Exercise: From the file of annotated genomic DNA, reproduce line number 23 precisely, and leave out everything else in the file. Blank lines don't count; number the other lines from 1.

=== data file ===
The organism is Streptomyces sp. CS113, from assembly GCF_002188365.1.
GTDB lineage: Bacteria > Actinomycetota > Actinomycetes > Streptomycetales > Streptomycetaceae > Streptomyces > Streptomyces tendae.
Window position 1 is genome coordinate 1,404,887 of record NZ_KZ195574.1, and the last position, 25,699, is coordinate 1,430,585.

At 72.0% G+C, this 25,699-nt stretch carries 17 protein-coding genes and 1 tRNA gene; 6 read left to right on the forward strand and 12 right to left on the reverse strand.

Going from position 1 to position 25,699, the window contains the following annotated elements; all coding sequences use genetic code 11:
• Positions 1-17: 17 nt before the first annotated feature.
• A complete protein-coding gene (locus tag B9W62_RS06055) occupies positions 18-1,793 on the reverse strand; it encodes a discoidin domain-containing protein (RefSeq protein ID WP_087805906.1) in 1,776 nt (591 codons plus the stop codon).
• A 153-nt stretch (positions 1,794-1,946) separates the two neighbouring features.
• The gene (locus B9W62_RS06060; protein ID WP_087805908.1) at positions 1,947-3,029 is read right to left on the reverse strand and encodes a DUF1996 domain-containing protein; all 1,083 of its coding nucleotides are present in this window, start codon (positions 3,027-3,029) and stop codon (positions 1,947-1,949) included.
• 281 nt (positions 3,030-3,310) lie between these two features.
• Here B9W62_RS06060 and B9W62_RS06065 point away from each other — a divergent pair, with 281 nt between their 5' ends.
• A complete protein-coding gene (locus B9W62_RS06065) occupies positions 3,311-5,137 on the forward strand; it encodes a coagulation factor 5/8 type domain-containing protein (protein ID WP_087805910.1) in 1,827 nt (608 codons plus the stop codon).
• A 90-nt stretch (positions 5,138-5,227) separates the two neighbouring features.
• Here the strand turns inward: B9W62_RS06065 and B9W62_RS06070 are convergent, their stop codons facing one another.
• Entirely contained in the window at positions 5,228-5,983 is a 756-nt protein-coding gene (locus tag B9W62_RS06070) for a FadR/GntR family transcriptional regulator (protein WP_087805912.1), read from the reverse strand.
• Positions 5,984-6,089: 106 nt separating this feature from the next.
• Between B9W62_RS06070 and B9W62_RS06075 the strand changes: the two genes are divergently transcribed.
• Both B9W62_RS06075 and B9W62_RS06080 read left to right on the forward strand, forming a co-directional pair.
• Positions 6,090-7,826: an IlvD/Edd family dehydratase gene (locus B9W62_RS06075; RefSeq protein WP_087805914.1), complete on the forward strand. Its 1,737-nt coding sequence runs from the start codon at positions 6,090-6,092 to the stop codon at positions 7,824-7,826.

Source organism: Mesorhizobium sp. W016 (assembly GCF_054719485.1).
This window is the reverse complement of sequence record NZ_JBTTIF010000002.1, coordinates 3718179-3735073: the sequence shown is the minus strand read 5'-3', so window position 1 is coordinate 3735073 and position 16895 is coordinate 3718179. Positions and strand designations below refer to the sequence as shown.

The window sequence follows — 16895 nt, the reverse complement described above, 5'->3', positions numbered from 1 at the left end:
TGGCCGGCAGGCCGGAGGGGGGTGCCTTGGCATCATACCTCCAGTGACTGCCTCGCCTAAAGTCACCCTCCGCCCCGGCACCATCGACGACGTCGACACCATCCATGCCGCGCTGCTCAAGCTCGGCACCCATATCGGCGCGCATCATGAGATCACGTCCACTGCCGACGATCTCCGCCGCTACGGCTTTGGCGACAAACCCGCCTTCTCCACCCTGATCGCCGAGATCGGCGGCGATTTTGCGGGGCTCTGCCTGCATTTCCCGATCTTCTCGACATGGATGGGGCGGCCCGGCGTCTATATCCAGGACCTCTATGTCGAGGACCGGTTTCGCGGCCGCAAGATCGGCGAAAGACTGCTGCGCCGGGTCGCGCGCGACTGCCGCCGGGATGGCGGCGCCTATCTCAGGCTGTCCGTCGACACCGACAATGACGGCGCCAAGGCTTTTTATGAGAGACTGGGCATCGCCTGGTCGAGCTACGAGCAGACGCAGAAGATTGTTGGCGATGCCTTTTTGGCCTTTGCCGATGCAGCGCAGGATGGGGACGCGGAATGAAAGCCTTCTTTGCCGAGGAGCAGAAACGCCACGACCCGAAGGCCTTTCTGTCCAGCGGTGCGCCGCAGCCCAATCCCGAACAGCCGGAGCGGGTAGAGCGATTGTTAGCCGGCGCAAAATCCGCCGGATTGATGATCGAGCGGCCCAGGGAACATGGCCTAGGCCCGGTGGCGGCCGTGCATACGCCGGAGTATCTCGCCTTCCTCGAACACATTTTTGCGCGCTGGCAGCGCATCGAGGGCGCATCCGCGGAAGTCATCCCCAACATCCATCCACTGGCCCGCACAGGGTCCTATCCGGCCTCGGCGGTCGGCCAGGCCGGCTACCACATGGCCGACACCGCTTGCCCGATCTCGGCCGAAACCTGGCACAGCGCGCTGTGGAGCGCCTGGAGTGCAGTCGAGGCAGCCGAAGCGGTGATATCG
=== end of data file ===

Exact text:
TGGCCGGCAGGCCGGAGGGGGGTGCCTTGGCATCATACCTCCAGTGACTGCCTCGCCTAAAGTCACCCTCCGCCCCGGCACCATCGACGACGTCGACACCATCCATGCCGCGCTGCTCAAGCTCGGCACCCATATCGGCGCGCATCATGAGATCACGTCCACTGCCGACGATCTCCGCCGCTACGGCTTTGGCGACAAACCCGCCTTCTCCACCCTGATCGCCGAGATCGGCGGCGATTTTGCGGGGCTCTGCCTGCATTTCCCGATCTTCTCGACATGGATGGGGCGGCCCGGCGTCTATATCCAGGACCTCTATGTCGAGGACCGGTTTCGCGGCCGCAAGATCGGCGAAAGACTGCTGCGCCGGGTCGCGCGCGACTGCCGCCGGGATGGCGGCGCCTATCTCAGGCTGTCCGTCGACACCGACAATGACGGCGCCAAGGCTTTTTATGAGAGACTGGGCATCGCCTGGTCGAGCTACGAGCAGACGCAGAAGATTGTTGGCGATGCCTTTTTGGCCTTTGCCGATGCAGCGCAGGATGGGGACGCGGAATGAAAGCCTTCTTTGCCGAGGAGCAGAAACGCCACGACCCGAAGGCCTTTCTGTCCAGCGGTGCGCCGCAGCCCAATCCCGAACAGCCGGAGCGGGTAGAGCGATTGTTAGCCGGCGCAAAATCCGCCGGATTGATGATCGAGCGGCCCAGGGAACATGGCCTAGGCCCGGTGGCGGCCGTGCATACGCCGGAGTATCTCGCCTTCCTCGAACACATTTTTGCGCGCTGGCAGCGCATCGAGGGCGCATCCGCGGAAGTCATCCCCAACATCCATCCACTGGCCCGCACAGGGTCCTATCCGGCCTCGGCGGTCGGCCAGGCCGGCTACCACATGGCCGACACCGCTTGCCCGATCTCGGCCGAAACCTGGCACAGCGCGCTGTGGAGCGCCTGGAGTGCAGTCGAGGCAGCCGAAGCGGTGATATCG